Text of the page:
Nigeria: Why Children Need Alternative Healthcare in Nigeria

26 March 2018

Alternative care has been in the front burner of developing nations as they seek to enhance the lives of children; however the case is not the same in developing nations as data has attributed inadequate funds and poor implementation of the rights and legislation in support of children as the major causes.

The United Nations General Assembly on 20th November 2009 adopted the Guidelines for the Alternative Care of Children in commemoration of the 20th anniversary of the UN Convention on the Rights of the Child. The Guidelines were designed to provide further guidance regarding the definition of the relationship between parental care and the child's family environment, goals for alternative care, and the criteria for decisions of alternative care placements. It also targeted both policy and practice with specific regard to the protection and well being of children deprived of parental care or who are at risk of being so in the near future.

Also, issues surrounding alternative care for children does not only dwell on framework, guidelines and providing enabling environment, but also for stakeholders engaged in care giving coming together in contributing for orphaned and vulnerable children in the country.

Caregivers in Nigeria as well have called for adoption of best practices globally which the focus is on the UN guidelines on alternative care and how Nigeria can implement it to the latter with emphasis on not just about building structures but also to assess what each partner in the sector is doing and making sure it is in line with guidelines on alternative care and guidelines across the country as stated by the UN guidelines as well as conducting summits and workshops regularly that will bring all healthcare providers, child protection networks, and the government in championing the cause of alternative care for children.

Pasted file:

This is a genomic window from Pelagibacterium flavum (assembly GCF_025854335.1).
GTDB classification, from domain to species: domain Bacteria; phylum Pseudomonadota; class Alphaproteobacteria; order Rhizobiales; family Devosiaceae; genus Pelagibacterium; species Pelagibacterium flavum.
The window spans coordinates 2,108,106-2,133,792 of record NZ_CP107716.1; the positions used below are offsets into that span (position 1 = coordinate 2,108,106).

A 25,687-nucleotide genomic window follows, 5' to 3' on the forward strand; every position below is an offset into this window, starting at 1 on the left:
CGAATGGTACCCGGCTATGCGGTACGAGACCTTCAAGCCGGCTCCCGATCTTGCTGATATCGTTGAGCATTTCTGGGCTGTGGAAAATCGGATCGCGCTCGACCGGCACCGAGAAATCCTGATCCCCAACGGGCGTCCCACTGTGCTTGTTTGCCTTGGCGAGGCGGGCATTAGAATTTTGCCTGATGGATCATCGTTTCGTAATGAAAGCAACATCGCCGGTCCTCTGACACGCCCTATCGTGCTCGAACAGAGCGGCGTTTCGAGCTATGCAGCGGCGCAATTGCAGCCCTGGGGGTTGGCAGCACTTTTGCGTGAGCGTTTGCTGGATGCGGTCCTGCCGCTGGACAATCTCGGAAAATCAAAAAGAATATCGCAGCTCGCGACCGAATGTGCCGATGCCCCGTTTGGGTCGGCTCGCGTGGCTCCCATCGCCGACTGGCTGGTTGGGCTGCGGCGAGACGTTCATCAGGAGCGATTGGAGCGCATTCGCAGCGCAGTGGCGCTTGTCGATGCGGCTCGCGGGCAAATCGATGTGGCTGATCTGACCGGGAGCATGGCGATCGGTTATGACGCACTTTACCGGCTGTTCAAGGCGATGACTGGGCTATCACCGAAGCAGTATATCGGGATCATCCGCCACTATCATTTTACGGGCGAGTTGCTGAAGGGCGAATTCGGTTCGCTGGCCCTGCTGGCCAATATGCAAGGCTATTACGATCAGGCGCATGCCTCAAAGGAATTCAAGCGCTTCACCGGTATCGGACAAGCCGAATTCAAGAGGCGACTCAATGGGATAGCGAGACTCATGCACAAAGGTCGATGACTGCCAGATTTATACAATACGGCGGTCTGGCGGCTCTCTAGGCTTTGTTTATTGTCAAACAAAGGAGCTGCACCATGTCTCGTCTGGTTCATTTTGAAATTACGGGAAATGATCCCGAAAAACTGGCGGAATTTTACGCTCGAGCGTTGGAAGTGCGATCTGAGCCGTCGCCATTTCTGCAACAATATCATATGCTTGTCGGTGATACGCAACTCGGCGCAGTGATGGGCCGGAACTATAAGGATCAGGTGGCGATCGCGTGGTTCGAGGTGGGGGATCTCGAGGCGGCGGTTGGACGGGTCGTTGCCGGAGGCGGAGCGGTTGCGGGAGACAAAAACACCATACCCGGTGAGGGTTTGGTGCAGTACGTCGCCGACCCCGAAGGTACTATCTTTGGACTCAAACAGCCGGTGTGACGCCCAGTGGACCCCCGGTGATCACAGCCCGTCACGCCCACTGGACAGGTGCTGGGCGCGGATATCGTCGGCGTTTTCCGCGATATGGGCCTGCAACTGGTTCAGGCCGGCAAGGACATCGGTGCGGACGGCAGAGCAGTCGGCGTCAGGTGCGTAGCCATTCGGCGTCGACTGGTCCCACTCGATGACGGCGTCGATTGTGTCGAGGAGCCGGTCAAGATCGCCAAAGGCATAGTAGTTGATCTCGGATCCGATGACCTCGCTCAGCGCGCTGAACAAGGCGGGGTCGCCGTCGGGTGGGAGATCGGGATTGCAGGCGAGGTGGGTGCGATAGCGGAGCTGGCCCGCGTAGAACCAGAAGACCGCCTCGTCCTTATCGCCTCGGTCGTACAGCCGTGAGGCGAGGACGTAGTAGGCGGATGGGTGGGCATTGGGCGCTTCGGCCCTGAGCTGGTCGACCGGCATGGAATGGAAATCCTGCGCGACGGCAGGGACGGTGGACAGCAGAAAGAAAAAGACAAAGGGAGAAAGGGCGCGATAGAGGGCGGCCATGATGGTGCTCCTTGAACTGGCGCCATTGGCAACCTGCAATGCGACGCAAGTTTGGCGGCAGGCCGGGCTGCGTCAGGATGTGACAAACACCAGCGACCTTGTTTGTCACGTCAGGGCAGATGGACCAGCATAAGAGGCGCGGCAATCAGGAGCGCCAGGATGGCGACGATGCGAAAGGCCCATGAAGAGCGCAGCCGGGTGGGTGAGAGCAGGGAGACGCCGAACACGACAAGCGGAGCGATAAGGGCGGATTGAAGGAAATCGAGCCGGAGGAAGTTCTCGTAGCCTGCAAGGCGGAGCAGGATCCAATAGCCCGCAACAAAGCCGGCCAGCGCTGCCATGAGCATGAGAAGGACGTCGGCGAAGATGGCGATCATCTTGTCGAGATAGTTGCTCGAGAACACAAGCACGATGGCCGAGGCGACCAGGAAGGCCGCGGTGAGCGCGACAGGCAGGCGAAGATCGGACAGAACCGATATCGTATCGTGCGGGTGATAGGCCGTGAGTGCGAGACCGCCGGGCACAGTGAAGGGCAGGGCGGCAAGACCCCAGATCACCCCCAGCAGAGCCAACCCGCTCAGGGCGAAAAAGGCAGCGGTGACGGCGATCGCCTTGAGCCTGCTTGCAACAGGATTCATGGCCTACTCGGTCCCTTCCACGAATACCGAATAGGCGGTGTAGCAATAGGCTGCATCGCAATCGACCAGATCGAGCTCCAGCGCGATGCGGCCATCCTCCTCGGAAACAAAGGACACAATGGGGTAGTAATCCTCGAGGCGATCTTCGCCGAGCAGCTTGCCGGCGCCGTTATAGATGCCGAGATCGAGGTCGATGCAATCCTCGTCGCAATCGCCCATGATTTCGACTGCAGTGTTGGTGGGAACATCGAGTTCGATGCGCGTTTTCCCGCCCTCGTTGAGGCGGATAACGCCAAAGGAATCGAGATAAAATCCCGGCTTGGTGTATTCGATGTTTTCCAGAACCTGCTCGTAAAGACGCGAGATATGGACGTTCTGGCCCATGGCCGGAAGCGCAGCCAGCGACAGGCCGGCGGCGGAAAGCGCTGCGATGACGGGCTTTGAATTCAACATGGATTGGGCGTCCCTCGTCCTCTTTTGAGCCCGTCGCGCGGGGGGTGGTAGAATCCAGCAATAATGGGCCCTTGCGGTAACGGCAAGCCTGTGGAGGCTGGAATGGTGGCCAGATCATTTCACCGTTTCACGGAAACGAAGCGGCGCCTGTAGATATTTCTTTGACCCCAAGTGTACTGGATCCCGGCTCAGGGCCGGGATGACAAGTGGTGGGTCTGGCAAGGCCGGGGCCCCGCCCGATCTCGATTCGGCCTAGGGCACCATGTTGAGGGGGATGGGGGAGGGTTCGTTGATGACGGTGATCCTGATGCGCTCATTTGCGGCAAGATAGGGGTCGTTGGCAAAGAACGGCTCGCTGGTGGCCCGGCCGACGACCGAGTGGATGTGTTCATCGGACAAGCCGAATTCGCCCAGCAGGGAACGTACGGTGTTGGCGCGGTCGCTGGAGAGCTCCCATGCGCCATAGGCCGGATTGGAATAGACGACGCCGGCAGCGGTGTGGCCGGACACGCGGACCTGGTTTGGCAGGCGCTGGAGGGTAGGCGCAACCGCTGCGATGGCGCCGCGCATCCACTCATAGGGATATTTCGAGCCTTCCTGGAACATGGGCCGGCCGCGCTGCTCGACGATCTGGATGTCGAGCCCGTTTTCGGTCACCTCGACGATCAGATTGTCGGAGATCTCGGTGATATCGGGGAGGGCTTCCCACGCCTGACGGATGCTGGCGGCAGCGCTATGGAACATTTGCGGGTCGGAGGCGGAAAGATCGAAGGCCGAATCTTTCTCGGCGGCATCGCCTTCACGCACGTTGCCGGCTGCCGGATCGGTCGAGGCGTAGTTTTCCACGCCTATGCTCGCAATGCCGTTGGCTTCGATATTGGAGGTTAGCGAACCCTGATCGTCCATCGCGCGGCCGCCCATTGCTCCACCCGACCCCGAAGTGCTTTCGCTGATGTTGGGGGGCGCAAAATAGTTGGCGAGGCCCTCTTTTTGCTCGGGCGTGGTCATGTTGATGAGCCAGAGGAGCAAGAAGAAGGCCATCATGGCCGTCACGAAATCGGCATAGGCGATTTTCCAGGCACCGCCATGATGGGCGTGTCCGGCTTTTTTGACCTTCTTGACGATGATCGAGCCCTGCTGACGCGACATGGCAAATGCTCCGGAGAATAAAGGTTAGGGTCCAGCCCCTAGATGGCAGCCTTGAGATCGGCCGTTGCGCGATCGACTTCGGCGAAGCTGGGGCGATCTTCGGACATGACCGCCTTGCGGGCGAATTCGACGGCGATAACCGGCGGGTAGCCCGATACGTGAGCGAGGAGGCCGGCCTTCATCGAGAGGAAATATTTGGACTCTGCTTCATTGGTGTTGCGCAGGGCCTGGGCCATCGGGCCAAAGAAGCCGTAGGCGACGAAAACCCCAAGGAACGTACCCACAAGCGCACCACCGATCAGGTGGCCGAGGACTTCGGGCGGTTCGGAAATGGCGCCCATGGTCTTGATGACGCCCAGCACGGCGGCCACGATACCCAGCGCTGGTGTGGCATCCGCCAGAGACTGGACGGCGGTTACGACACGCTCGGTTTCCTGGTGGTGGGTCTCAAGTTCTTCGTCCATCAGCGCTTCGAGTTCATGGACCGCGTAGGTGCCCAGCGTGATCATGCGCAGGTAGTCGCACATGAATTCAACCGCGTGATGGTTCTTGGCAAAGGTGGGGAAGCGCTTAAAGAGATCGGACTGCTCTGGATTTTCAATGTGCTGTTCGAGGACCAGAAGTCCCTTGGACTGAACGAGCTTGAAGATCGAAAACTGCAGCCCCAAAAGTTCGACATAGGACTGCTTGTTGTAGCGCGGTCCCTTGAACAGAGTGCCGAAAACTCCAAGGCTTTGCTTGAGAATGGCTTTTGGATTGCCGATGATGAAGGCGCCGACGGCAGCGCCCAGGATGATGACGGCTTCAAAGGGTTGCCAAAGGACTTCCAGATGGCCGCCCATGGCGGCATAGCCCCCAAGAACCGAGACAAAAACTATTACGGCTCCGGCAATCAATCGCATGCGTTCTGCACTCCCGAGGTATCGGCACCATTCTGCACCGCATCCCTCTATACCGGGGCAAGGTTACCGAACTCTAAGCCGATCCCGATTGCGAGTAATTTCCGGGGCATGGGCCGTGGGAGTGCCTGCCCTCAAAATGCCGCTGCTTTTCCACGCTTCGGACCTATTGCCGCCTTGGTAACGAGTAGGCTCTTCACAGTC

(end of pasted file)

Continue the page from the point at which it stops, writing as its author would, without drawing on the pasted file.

A survey conducted by the National Population Commission in collaboration with UNICEF and Centre for Disease Control revealed that 6 in every 10 Nigerian children survey emotional violence apart from other forms of violence like emotional and physical violence. This revelation has led to several calls on the need to see care for children who are not in orphanages or other care giving homes in order to boost their mental and physical development.

SOS Children's villages in Nigeria, a child protection and advocacy group, joined forces with other stakeholders to call for implementation of different forms of alternative care for children across states to facilitate their growth and development.

The national programme development and strategy adviser of the organisation, Mr. Mark Nwakaudu made the call recently at a symposium in Abuja.

"There are different forms of alternative care asides the normal orphanages we have around, adoption of children, as well as foster care on the part of meaningful Nigerians and government are the aspects which we need to key in the development of the Nigerian Child", he said

He identified effective implementation of the Child Rights Act as one of the key factors in facilitating alternative care for children.

Nwakaudu lamented the poor implementation of the Child Rights Act in some states of the federation, and even at the federal level in terms of funding and enlightenment by necessary organizations. He called for more partnership with several stakeholders and institutions engaged in alternative care giving.

He added that four SOS children's villages in Lagos, Abuja, Ogun and Jos are partnering with government and other key stakeholders in ensuring that protection against physical, emotional and sexual violation against children and also implementation of the United Nations alternative care guidelines which the group sees as the key ingredient of the child rights act that needs critical attention.

In his remarks, the chairman of the Gwagwalada Area Council Adamu Mustapha Danze said the council has priotized child protection by collaborating with relevant institution prosecuting offenders of violation against children and that it has recorded success over the years.

The chairman who was represented by the Head, Department of Education and Social Development in the council, Dr. Numa Sheshi added that the council has put everything in place to establish a family court, transit home and children's parliament in an effort to provide conducive environment for children to improve.

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